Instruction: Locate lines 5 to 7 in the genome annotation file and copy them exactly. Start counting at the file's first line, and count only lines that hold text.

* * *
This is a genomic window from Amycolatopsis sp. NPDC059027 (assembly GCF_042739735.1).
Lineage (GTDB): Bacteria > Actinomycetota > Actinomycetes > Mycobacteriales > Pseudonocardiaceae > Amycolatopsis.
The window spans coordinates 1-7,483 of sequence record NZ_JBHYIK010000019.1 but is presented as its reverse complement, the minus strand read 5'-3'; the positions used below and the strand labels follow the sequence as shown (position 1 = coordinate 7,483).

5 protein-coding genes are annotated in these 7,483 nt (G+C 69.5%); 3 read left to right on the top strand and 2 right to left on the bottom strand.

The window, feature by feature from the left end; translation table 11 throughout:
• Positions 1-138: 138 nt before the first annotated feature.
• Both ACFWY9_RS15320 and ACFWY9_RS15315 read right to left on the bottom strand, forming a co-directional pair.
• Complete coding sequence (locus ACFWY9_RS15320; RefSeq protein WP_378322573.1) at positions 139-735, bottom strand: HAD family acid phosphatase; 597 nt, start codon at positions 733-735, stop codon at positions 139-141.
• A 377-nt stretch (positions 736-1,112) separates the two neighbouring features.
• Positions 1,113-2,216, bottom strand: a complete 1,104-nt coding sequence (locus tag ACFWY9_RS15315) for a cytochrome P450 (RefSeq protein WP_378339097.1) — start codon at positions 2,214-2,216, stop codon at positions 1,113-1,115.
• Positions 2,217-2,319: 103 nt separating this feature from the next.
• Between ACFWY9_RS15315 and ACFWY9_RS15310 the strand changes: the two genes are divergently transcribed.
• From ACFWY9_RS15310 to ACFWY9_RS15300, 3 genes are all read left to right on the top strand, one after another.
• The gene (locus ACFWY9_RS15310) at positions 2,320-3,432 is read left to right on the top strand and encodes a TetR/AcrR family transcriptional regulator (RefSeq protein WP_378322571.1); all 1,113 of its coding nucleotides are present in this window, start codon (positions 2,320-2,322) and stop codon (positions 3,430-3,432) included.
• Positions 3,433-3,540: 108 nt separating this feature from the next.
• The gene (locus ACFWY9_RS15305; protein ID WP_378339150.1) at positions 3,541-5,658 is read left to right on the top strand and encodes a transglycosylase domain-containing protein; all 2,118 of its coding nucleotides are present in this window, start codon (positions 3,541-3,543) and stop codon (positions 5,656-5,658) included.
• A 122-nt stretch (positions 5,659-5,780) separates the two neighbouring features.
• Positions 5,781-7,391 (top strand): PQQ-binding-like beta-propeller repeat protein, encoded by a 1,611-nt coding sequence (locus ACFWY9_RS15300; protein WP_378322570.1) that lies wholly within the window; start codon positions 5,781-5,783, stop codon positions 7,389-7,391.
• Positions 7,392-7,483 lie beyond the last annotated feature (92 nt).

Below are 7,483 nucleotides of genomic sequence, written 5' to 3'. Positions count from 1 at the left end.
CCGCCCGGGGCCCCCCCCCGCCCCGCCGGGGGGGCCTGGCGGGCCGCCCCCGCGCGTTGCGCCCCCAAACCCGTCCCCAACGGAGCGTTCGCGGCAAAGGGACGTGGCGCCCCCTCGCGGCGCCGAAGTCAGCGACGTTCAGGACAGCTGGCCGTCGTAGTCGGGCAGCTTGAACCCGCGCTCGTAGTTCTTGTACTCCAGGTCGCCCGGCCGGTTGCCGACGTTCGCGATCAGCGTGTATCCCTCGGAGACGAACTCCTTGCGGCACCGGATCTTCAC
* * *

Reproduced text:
The window, feature by feature from the left end; translation table 11 throughout:
• Positions 1-138: 138 nt before the first annotated feature.
• Both ACFWY9_RS15320 and ACFWY9_RS15315 read right to left on the bottom strand, forming a co-directional pair.